4. En route Down Under
The recent discovery of a journal kept by a young passenger on board the Planter (a British ship) set for the Australian colonies, sheds some light on what a voyage to the other side of the Earth meant during Victorian times. The author, James Bell, a 21-year-old devout Christian describes in detail the actions of the other passengers and the crew during their 6-month journey.
While some of the voyagers were convicts exiled from Britain for their crimes, most were simple pilgrims looking for a new beginning. In any case, this 225-page manuscript shows its readers the true character of Australia’s first colonists. Mr. Bell points out that most of the women onboard the ship, convict or not were having sex with the crew and other passengers in exchange for better quarters and a pocketful of money. He goes on describing that even the captain took on two sisters at the same time, daughters of a preacher who was also onboard, along with his entire family. What shocked James Bell the most about this preacher and his girls was the fact that he didn’t seem to mind, but quite the opposite, encouraging their affair with the captain for the benefit of the whole family.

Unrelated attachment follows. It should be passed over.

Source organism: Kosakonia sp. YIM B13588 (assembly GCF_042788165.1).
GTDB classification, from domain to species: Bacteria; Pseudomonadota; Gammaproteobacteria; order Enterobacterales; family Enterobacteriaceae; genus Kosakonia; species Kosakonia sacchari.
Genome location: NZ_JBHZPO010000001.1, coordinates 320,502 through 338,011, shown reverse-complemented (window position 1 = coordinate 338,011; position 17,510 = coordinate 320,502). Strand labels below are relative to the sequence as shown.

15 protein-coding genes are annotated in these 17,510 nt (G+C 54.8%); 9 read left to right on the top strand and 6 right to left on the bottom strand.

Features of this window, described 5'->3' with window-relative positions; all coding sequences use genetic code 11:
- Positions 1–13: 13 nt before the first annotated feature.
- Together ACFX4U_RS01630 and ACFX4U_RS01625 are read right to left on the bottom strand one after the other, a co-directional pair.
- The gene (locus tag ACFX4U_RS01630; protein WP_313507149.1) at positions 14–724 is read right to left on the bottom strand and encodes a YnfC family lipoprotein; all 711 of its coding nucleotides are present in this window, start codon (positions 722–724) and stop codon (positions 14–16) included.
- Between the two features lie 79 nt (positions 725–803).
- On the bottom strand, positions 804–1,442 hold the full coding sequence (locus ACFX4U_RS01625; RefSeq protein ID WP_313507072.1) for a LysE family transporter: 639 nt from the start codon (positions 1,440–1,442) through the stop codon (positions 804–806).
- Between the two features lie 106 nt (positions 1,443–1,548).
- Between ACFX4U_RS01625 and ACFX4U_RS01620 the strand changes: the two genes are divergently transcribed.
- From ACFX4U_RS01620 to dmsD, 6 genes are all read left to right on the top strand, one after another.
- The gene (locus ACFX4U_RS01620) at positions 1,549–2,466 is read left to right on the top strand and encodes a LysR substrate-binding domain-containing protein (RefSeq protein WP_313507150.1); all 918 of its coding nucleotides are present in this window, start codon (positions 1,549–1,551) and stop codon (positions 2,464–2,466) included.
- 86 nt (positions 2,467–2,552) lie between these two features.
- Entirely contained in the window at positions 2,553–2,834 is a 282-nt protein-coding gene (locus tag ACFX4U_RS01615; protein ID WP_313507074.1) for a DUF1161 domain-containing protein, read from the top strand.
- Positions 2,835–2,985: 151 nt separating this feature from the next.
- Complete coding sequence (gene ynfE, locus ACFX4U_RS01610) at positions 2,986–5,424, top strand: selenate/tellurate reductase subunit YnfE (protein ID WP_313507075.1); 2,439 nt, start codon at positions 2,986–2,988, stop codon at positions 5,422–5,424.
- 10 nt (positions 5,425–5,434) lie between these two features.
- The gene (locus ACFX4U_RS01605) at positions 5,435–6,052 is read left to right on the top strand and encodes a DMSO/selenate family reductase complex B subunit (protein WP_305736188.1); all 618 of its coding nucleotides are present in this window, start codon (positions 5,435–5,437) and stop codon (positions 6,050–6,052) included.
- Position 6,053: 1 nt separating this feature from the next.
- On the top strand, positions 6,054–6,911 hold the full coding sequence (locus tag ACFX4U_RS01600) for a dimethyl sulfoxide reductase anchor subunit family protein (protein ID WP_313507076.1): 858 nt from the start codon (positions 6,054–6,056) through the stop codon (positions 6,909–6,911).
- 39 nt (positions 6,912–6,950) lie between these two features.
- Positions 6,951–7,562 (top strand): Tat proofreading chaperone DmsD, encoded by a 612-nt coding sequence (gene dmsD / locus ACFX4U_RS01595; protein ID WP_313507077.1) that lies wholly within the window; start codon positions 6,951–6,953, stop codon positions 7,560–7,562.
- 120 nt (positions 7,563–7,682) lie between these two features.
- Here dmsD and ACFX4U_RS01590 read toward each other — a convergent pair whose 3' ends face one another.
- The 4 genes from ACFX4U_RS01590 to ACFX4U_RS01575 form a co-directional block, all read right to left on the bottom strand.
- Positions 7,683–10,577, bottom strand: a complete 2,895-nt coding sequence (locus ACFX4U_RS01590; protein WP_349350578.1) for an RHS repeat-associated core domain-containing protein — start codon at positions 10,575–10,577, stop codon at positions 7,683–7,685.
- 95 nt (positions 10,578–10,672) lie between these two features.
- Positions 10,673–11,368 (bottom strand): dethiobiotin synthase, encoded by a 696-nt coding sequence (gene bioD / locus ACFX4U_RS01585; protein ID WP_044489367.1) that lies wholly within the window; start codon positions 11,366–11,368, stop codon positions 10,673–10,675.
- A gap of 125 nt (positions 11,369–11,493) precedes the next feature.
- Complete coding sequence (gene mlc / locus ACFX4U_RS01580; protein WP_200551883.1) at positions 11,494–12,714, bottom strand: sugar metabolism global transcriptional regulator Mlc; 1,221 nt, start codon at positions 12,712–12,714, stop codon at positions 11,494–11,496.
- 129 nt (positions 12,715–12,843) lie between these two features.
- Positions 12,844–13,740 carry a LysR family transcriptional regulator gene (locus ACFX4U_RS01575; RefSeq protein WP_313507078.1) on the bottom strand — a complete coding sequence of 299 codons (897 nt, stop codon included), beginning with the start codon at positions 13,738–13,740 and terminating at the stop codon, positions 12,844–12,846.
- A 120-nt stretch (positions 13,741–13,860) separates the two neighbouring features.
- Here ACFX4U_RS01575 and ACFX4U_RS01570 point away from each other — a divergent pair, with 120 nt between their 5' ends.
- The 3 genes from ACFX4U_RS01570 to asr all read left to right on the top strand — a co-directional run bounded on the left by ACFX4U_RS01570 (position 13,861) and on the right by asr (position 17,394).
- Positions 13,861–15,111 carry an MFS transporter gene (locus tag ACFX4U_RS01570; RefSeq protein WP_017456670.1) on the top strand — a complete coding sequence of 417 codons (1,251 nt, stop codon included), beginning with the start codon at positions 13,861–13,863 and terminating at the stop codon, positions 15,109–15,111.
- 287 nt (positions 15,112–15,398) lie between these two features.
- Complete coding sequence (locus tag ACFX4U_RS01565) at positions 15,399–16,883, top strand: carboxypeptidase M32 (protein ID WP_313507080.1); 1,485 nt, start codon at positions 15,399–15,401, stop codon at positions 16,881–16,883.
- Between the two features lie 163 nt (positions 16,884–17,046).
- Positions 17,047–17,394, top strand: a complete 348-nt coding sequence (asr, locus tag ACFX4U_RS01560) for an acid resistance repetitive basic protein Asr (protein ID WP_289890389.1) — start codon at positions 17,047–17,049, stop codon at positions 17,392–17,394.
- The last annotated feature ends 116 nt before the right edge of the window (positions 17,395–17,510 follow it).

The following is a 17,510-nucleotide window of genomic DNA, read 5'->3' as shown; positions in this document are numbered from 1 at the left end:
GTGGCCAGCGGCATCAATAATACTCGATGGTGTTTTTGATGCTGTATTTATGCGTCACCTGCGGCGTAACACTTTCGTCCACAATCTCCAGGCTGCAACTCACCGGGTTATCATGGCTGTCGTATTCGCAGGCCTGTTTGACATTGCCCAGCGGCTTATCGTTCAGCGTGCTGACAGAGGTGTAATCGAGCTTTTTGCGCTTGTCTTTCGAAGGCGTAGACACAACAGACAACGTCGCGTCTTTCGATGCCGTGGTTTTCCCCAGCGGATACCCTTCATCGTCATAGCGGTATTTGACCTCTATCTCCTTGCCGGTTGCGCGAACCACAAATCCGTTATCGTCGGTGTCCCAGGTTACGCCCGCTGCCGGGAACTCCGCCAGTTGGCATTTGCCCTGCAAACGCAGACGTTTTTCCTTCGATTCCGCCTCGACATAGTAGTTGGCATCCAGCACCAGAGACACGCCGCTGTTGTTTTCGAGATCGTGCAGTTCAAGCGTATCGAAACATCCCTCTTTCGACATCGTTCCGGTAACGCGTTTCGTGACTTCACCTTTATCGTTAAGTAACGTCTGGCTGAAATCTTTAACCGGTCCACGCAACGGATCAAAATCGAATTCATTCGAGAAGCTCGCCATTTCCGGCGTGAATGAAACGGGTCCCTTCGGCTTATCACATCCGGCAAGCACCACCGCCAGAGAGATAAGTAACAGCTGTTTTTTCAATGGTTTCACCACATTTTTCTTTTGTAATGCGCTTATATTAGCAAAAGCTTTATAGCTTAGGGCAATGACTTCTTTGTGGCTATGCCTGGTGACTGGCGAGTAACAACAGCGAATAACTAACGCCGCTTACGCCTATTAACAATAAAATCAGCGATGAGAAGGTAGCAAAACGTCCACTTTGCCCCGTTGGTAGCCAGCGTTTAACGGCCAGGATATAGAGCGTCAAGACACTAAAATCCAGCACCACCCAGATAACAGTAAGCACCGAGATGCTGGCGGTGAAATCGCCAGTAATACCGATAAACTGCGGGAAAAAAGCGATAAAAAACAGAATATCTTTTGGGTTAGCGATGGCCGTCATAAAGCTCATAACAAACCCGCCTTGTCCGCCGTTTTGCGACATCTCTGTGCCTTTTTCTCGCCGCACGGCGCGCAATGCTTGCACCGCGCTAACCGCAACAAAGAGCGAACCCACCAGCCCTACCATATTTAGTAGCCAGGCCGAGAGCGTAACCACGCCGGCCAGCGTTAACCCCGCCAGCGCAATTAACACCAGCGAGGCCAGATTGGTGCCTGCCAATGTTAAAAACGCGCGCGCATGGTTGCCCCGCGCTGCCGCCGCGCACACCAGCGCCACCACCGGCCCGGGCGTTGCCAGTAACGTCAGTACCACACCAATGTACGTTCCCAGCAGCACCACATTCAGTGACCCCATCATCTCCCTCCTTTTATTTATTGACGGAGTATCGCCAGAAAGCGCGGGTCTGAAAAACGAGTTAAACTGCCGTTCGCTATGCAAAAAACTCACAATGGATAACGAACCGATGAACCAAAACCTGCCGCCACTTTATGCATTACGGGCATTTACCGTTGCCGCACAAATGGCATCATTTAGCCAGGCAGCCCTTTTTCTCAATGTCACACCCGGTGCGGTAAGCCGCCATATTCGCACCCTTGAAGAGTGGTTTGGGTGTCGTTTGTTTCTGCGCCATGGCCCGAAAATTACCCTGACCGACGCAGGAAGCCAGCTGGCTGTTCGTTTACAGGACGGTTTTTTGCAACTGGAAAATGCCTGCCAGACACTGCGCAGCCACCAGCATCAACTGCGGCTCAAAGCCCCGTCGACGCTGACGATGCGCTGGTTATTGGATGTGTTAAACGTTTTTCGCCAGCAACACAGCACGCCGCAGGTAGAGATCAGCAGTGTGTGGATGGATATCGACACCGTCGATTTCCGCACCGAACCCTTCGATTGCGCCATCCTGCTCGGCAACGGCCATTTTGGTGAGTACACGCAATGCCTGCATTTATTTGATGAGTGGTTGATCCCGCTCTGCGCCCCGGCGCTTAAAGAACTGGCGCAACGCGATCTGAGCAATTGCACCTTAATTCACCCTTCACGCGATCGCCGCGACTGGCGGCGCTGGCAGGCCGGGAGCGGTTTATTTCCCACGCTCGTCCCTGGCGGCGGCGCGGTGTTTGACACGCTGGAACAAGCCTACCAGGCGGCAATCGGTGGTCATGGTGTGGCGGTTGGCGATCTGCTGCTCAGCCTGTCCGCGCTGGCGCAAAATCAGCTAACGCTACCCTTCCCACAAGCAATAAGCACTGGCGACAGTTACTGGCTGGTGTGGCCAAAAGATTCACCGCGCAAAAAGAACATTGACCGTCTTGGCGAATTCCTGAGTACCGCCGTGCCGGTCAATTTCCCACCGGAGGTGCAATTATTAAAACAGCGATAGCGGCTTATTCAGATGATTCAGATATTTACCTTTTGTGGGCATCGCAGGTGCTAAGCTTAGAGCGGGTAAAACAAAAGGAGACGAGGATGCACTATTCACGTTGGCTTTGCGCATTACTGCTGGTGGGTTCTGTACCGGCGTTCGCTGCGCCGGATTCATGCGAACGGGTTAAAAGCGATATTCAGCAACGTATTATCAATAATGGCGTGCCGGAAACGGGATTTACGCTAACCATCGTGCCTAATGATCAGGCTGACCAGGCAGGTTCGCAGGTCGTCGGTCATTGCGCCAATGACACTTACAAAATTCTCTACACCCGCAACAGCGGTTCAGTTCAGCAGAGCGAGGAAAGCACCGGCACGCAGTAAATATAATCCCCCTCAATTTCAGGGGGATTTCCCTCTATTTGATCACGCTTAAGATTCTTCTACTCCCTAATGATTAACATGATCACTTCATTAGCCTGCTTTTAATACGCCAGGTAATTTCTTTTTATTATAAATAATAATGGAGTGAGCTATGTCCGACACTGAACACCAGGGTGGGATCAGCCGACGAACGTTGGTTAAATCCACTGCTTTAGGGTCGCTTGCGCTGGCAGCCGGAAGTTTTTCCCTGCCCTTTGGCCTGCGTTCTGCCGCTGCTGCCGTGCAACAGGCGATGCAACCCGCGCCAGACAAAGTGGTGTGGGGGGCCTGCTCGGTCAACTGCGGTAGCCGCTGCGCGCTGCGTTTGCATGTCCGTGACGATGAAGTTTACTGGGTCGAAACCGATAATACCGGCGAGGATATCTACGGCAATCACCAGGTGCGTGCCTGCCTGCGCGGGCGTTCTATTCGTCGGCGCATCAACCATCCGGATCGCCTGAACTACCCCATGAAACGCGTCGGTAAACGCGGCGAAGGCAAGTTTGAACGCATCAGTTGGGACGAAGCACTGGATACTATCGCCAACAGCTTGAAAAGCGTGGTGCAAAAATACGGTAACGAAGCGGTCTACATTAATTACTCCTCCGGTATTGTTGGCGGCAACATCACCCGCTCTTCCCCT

Local records show that James Bell died of a “brain fever” one year later, after his arrival to Adelaide in 1839 and his journal, which was destined to reach his sweetheart back home, remained hidden for more than 150 years.